“We disagree with anybody who thinks that the solution to Bakassi problem is to relocate the people with the nation that Bakassi people have no land, Bakassi peninsula is our land and our identity. We are not in West Bank or Gaza, we are not Western Sahara. We are not Kurdish people who are a people without a homeland. God gave us Bakassi to occupy, inhabit, multiply and be fruitful; God gave us Bakassi land as our foothold on the face of the earth. God gave us Bakassi land as a place to find our means of livelihood, as fishermen and farmers, we will not throw away our heritage into extinction, we have declared our independence from Cameroon, and since Nigeria does not want us, we shall exist as one nation under the sun and under God.
According to him, “there was Bakassi before Nigeria came to be, there was Bakassi before Cameroon came to be. We were there without Cameroon and without Nigeria, without Britain, Germany and France. What we are saying is that they should allow us to be on our own. We are not a war trophy or a commodity on the shelf that ICJ and its judges will wake up one morning and hand over to whomever they wish or desire, we did not tell anybody that we want to go to Cameroon”. He said “the least the ICJ judgment should have done was to ask for a referendum that is why we must approach the United Nations if is a strong ground for us to appeal the judgment of ICJ, because it did not recognise the fundamental human rights of Bakassi people, especially our right to determine our destiny. The least that ICJ should have done should have been to order for a referendum as they did in Sudan, Western Sahara.?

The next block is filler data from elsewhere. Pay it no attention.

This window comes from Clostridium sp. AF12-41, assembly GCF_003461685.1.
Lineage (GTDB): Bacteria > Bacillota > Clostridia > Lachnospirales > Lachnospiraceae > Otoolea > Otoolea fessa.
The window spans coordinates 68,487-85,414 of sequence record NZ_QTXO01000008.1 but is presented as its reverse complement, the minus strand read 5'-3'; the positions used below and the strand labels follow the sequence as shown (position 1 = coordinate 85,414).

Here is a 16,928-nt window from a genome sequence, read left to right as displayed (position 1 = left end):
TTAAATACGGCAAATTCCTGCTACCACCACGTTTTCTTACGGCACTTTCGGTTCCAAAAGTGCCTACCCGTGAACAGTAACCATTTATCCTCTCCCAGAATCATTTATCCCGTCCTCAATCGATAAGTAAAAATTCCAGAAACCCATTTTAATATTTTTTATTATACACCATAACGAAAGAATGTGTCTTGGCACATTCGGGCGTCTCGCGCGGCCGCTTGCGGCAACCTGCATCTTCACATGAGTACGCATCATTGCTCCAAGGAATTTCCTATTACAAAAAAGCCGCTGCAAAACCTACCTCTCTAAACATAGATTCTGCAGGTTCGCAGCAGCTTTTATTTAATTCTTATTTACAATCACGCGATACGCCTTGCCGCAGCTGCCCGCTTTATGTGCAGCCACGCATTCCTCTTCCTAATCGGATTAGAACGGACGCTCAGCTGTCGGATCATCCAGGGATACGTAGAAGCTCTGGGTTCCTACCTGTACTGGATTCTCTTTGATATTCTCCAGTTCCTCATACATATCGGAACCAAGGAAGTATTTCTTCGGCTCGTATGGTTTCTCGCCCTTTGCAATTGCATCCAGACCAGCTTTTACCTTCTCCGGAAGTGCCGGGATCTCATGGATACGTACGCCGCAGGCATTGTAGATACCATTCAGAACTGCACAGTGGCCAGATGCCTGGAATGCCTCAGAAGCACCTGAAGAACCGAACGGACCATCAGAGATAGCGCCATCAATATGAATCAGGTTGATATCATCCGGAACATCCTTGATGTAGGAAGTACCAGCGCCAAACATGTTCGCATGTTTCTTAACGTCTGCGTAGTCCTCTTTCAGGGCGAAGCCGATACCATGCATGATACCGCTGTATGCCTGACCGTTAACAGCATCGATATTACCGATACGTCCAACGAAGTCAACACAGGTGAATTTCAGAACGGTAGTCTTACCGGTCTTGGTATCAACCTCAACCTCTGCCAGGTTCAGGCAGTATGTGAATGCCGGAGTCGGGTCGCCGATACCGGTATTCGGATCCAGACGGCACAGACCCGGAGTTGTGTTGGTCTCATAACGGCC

Also reacting, Chairman, Senate Committee on Rules and Business, Senator Ita Enang called for the review of the ICJ judgment that ceded Bakassi peninsula from Nigeria to Cameroon.
Senator Enang who spoke to Vanguard in Abuja said the ruling was a denial of the fundamental rights of Bakassi indigenes who are truly Nigerians and not Cameroonians.
He called on the Federal Government to immediately institute action against the judgment to ensure that Bakassi peninsula is handed back to Nigeria.
According to him, “I totally support that Nigeria appeal against the International Court of Justice judgment in relation to the international boundaries between Nigeria and Cameroon, which ceded Bakassi peninsula to the Cameroon.
“I want the ruling to be reversed so that the people can come back to Nigeria because that is where the people belong. It not a question of who owns the land, but of the people, and these people are Nigerians in blood and everything.
“The people in question do not belong to Cameroon, they are Efik people from Cross River and Akwa Ibom State of Nigeria, as such, I will urge the Attorney General of the Federation and Minister of Justice to take urgent steps to towards the reviewing of the judgment handed over by the International Court of Justice on Bakassi against Nigeria.”